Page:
Some of you know this story … my first board meeting fifteen years ago was a disaster – a horrific experience really. I had been asked to represent the regional chapter of my professional association on the national board. Then, while I was flying to Toronto to attend my first meeting, my local group sent a letter to the chair of the national board demanding that the CEO be replaced, without me knowing about it.
How do you think that went over with my new board?
What kind of welcome mat do you think they rolled out for this new director? I got killed.
Not only was this my first meeting with the national board – it was my first board meeting ever! As you can imagine, there is more to the story and we can save that for another day. For now, let’s just say my chapter had vocalized the ‘elephant in the room’ by writing that letter – the organization had been hemorrhaging membership for many years – but the execution was deeply flawed, and I paid a heavy price as a new board member.
Complicating matters, by no stretch of the imagination was I a savvy director. In fact, I was a brand-new director. And this was not exactly a case of a courageous organization with the capacity to take appropriate action in the face of a challenge. I think I’ve been in recovery mode from that shellacking ever since. (Fyi – long after my time on the board, the CEO was eventually retired. But it was too late to stop the membership erosion.) The good news for me is that what was then an obstacle, in the long run proved to be a detour in the right direction.
Since that unfortunate weekend, I’ve pursued the training, knowledge, and board experience necessary to help ensure that kind of situation doesn’t happen again. But there are no guarantees. As you may know, each board – no matter what kind – has its own culture, norms and ways of doing business. By culture, I refer to Daniel Coyle’s definition of “a set of living relationships working together toward a shared goal. It’s not something you are. It’s something you do.” And it is done in collaboration with the other directors.
For the most part, your reputation as a director is entirely up to you. For me, the aspirational goal of board work is to be regarded someday as a savvy director - a director who is sought after by board chairs for my ability to add value to the work of the board. And if you share that goal, there’s your answer to the question Why the Savvy Director?
This is a place for us to engage on topics that can help us on our respective journeys toward becoming savvy board directors – directors who are always prepared for our board meetings, ready to collaborate, contribute and influence decisions.
This won’t be a blog for everybody. But it will be a place for directors interested in upping their game at the board table, no matter the size of the board or the type of organization.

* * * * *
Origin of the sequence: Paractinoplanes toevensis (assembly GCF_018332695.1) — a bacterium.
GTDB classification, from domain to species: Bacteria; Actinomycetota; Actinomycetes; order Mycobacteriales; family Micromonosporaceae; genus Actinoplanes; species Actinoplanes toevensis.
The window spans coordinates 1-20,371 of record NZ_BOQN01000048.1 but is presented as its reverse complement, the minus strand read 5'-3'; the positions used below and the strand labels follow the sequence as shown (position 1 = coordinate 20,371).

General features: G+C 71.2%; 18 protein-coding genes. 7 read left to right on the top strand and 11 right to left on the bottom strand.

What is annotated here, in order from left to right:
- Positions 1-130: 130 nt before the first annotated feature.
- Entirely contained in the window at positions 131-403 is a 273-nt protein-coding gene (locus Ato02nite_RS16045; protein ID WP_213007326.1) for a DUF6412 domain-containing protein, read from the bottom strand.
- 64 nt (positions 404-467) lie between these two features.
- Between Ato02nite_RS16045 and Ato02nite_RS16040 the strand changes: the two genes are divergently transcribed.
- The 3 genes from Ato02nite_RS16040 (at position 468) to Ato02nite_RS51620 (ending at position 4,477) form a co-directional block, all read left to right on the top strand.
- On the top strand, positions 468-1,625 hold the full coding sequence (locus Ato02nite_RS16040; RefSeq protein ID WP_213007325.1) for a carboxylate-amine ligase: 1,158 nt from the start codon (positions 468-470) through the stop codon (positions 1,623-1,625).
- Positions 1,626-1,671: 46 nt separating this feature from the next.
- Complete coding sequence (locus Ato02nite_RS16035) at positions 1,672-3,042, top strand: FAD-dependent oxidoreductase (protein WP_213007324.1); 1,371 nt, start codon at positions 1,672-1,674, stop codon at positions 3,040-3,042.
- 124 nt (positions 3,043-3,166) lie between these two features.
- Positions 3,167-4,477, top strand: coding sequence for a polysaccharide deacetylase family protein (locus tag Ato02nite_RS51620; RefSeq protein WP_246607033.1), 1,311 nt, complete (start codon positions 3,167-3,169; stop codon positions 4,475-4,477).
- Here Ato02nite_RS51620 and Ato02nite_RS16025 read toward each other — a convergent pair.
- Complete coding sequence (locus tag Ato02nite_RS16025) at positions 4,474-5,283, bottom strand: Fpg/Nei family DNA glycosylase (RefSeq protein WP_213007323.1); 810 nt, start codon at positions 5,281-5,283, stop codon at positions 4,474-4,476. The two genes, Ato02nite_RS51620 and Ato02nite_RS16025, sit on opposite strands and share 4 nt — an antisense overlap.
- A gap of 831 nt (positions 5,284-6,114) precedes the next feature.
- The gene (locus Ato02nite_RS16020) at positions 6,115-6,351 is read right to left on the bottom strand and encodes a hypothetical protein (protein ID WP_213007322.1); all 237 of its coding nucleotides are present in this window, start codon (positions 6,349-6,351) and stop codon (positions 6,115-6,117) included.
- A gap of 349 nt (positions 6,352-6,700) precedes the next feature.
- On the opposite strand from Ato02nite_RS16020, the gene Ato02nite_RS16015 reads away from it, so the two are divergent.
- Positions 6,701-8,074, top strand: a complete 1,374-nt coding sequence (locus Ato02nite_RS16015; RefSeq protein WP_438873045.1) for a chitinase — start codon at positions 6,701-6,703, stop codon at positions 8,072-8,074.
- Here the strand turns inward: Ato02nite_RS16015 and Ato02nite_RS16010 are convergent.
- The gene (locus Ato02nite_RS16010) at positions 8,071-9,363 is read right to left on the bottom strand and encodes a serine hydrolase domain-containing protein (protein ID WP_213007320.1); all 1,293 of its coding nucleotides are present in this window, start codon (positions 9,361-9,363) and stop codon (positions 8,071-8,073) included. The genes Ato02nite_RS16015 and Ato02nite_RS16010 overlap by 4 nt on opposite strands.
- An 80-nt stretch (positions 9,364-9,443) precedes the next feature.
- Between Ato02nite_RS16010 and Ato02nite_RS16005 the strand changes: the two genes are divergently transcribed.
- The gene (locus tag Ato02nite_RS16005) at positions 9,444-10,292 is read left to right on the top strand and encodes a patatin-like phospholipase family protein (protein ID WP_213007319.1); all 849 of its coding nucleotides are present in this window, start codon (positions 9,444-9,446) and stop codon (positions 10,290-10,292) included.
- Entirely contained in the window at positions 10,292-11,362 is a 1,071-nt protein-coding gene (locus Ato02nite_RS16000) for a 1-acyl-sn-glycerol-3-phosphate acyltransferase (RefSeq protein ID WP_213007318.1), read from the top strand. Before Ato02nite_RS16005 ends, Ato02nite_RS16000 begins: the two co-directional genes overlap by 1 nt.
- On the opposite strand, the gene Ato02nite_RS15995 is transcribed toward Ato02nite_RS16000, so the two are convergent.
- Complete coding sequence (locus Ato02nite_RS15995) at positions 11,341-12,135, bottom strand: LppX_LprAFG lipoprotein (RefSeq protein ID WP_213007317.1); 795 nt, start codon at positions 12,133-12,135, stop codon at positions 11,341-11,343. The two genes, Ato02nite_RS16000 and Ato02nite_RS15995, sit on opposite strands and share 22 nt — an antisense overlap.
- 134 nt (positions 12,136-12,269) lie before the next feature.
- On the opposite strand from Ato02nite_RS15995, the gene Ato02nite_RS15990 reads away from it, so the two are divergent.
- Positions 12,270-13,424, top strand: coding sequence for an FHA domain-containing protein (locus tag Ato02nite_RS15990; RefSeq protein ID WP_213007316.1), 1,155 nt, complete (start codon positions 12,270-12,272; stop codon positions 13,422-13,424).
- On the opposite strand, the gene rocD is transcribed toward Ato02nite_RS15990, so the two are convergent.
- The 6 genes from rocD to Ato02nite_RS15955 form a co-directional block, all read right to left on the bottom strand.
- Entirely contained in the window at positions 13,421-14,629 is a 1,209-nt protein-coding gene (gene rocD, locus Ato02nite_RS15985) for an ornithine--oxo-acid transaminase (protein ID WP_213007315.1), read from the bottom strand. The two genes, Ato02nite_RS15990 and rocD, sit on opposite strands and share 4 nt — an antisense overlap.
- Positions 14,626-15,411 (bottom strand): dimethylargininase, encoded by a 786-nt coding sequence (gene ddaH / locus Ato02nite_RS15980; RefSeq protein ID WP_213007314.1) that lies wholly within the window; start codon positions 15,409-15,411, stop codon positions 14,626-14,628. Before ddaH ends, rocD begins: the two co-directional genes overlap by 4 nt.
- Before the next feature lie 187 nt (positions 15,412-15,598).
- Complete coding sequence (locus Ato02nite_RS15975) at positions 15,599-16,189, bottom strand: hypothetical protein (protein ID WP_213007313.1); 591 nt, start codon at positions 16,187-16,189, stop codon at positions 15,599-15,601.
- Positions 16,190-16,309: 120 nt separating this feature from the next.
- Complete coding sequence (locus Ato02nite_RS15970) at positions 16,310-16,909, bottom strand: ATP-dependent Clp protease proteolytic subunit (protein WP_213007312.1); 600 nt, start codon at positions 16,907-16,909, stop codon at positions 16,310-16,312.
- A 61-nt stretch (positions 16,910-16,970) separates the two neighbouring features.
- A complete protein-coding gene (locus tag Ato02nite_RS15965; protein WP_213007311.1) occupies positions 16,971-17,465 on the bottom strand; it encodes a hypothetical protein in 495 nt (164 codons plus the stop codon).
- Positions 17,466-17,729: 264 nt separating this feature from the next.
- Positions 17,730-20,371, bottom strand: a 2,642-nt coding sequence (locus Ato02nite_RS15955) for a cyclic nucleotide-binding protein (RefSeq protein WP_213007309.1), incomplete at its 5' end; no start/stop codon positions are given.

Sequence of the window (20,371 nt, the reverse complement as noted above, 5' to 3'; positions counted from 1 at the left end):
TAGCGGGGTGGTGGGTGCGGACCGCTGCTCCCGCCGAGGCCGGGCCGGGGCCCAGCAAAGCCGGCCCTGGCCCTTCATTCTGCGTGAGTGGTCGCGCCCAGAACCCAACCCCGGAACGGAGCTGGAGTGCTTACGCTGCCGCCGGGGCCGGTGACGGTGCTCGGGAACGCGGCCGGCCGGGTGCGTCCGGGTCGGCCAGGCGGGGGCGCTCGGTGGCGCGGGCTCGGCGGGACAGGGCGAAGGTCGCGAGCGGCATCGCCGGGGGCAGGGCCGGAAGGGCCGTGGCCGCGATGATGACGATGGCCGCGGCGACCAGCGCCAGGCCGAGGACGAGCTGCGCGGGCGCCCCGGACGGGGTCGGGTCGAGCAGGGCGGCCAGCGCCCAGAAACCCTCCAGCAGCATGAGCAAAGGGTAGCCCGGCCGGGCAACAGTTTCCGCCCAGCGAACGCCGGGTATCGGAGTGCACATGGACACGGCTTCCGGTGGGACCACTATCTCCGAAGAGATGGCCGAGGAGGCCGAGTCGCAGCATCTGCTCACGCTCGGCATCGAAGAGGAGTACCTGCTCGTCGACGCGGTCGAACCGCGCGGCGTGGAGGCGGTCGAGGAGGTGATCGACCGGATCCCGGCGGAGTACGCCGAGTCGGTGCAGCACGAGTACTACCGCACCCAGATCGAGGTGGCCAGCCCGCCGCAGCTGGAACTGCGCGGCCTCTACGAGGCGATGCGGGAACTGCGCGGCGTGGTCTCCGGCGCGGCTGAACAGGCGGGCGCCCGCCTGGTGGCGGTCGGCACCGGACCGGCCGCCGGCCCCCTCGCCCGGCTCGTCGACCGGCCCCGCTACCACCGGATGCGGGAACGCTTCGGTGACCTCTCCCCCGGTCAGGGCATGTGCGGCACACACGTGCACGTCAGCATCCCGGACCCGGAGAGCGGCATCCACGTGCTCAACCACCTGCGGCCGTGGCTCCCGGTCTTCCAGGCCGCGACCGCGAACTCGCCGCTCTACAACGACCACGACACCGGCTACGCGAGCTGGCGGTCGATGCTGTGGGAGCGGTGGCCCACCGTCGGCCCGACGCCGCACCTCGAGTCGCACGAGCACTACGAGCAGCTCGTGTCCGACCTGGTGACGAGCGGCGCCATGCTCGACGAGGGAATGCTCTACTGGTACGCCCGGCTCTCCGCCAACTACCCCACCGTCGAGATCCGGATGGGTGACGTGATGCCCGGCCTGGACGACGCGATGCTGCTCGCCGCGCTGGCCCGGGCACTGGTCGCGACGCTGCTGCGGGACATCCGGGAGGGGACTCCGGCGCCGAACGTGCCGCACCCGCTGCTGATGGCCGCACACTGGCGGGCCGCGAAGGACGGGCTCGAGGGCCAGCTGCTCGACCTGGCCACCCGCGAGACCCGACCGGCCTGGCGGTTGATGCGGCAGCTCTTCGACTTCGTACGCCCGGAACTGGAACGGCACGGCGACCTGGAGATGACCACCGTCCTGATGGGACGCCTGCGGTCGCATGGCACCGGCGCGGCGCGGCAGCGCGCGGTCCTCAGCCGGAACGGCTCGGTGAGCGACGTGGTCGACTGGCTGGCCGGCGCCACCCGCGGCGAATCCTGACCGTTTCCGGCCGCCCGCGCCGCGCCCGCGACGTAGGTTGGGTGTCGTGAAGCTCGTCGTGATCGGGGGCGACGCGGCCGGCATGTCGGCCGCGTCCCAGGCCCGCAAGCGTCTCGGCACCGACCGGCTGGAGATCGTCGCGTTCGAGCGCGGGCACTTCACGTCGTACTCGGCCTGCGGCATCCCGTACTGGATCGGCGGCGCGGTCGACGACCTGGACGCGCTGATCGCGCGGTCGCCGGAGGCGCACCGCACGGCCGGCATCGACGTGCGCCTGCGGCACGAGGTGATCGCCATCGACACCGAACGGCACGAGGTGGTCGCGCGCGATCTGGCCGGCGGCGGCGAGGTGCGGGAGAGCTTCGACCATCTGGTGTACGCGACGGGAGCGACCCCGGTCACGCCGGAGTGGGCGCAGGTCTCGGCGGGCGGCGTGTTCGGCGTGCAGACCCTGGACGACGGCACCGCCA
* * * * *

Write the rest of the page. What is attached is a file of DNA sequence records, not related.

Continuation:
In the weeks ahead, I’ll work to add value to this blog by contacting experienced board directors and governance experts to ask questions and solicit their views on how we can all evolve our savvy quotient when preparing for our next board or committee meeting.
As I write this post, I am reflecting on another matter. That would be a recent phone discussion with a board chair who shared the news that the organization’s owner (in this case, it’s a government board) intends to dictate the choice of a new executive director. This has brought up issues, not just about the individual’s suitability for the position, but also about the board’s legal responsibilities for this key hiring decision as well as clarity about the board’s role going forward.
My first reaction was one of outrage. But then I stopped to ask myself, “What would the savvy director do?” This simple question caused me to reframe my approach to “How can I best support the board chair on this significant issue?” After all, getting the leadership decision right is the most important responsibility of any governance board. The anticipated government directive was not necessarily in the best interests of the organization or its stakeholders.
I have some ideas that are certainly more rational and level-headed than my first gut reaction. It will take some serious ‘savvy’ for the chair to navigate this one. Fortunately, she’s up to the task.
The situation brought to mind this Albert Einstein observation. “All of us who are concerned for peace and triumph of reason and justice must be keenly aware how small an influence reason and honest good will exert upon events in the political field.”
Scott Baldwin is a certified corporate director (ICD.D) and co-founder of DirectorPrep.com – an online hub with hundreds of guideline questions and resources to help directors prepare for board meetings.